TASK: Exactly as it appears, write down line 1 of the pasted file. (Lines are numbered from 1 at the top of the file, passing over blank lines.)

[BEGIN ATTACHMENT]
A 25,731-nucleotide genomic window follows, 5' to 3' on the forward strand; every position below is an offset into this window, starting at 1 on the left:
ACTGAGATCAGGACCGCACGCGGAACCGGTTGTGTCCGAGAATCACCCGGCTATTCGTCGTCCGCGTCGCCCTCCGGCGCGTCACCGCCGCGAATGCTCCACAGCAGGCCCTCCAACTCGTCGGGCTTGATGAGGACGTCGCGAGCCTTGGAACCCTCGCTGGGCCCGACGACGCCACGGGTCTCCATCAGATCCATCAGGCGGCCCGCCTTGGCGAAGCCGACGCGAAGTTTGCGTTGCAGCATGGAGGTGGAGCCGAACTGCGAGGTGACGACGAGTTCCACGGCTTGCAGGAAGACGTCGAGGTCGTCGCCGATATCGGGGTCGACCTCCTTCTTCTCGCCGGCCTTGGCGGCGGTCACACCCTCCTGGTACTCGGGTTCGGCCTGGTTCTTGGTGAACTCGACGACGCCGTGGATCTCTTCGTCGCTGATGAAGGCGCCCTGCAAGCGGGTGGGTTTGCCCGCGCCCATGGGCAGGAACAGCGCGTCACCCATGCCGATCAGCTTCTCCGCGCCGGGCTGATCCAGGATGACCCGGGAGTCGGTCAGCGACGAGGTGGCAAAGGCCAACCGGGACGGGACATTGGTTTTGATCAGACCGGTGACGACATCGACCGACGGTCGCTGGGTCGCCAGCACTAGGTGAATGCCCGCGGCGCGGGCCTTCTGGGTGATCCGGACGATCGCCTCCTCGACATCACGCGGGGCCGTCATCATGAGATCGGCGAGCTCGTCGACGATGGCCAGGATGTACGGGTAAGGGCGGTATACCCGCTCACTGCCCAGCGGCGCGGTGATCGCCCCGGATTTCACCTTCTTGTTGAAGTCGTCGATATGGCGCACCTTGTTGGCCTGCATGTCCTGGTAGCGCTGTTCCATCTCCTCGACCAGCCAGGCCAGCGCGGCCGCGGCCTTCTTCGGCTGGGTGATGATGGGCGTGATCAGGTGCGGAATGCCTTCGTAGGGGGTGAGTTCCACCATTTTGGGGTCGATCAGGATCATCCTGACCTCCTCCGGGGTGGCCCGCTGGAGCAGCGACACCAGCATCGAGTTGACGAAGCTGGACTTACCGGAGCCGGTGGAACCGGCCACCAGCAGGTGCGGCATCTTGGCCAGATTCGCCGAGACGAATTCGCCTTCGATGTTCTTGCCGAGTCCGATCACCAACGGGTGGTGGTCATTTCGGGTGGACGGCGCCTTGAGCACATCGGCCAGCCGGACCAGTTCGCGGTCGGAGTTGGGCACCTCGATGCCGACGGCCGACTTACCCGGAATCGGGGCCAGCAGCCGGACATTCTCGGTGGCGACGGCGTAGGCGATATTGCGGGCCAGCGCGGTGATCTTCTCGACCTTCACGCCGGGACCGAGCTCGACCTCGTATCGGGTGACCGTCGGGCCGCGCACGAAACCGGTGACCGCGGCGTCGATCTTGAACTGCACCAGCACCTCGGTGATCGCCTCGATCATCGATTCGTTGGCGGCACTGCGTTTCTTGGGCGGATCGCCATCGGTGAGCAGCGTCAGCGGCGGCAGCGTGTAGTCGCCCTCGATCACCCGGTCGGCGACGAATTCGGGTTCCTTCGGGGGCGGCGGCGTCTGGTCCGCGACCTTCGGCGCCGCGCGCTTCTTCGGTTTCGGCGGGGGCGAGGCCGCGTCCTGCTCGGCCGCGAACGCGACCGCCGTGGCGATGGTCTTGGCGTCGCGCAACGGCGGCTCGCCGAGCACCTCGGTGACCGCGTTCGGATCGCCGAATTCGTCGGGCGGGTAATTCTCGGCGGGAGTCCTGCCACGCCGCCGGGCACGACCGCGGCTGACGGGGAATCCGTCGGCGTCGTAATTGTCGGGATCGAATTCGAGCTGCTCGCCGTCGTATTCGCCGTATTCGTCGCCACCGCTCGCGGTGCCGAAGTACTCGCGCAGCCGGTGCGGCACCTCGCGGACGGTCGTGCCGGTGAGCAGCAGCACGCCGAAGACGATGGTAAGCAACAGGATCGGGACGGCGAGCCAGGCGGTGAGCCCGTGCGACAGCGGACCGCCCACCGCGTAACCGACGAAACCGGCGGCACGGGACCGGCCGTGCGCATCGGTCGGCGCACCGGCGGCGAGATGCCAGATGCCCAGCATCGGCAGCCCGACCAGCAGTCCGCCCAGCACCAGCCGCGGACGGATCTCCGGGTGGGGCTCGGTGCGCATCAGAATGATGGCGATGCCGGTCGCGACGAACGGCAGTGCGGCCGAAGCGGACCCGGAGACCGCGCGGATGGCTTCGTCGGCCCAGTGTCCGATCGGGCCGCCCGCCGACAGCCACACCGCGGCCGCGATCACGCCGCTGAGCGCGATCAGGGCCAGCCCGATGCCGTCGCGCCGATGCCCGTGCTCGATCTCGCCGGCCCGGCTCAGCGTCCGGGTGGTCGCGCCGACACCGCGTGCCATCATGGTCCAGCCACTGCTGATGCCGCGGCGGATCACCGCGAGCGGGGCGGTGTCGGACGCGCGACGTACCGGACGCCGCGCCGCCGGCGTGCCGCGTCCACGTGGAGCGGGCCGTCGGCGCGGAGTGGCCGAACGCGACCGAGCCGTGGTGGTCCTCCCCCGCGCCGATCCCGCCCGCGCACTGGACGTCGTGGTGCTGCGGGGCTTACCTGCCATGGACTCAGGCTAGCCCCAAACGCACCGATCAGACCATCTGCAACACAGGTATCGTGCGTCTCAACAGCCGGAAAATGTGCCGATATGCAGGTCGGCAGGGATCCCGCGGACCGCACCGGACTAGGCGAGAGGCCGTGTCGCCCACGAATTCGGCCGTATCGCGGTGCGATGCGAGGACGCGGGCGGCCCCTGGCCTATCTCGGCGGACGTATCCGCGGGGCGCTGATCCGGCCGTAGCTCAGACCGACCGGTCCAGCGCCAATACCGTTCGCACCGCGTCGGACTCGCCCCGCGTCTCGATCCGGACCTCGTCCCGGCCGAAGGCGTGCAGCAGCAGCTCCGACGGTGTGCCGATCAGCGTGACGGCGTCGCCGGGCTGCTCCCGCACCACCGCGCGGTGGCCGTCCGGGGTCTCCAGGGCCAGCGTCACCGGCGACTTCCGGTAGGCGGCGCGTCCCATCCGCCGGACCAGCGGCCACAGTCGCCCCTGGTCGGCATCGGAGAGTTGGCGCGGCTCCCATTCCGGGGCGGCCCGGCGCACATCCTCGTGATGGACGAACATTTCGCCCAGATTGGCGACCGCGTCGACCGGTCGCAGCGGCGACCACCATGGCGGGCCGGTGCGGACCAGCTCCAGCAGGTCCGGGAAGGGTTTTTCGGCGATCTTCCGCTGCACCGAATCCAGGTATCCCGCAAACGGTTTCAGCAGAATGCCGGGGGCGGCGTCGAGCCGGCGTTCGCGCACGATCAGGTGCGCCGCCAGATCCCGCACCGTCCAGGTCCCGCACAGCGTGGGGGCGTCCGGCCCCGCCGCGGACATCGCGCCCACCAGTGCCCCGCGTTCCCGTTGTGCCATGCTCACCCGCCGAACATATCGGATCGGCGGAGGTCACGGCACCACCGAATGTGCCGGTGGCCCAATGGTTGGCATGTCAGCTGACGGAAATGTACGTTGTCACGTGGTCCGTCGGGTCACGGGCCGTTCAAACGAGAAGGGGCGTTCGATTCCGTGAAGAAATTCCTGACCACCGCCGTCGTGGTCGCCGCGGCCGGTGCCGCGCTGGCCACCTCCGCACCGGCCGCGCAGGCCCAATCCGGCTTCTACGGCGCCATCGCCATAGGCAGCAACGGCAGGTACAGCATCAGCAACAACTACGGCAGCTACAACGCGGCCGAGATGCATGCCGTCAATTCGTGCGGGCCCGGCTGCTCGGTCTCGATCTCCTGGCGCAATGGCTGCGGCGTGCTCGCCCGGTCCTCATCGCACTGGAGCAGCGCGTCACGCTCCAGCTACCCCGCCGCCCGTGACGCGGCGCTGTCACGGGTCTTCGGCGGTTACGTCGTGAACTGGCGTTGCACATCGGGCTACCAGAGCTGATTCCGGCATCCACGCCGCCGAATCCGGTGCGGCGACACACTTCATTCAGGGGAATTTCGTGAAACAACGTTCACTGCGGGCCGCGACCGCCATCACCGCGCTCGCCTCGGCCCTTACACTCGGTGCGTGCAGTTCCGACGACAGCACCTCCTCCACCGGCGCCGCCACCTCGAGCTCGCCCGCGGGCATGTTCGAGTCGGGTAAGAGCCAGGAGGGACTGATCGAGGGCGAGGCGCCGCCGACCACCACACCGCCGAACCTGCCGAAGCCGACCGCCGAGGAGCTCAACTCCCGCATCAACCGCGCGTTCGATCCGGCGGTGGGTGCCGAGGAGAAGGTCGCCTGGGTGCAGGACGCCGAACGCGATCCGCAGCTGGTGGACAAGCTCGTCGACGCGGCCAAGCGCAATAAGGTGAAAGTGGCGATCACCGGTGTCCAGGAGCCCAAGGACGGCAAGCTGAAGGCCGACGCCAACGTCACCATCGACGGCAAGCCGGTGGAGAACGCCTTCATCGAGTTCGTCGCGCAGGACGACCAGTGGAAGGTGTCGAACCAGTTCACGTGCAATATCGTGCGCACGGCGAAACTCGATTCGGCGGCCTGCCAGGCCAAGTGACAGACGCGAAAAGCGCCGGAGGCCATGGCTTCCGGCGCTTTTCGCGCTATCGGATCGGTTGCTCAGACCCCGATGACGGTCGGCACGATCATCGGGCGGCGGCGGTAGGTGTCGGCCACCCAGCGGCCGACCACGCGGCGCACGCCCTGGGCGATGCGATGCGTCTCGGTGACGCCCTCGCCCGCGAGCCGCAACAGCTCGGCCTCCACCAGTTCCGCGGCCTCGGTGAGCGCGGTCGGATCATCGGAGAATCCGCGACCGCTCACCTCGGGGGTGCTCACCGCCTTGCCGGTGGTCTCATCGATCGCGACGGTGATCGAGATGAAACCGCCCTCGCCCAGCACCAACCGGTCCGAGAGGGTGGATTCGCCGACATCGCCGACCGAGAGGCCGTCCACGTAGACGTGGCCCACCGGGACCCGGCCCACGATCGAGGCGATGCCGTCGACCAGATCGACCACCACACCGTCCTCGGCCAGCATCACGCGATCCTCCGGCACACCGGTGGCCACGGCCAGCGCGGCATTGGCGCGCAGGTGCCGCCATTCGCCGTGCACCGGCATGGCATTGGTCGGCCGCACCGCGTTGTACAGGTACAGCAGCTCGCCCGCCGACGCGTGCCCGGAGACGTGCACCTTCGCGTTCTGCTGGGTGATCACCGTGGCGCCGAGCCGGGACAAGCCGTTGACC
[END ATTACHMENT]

A 25,731-nucleotide genomic window follows, 5' to 3' on the forward strand; every position below is an offset into this window, starting at 1 on the left: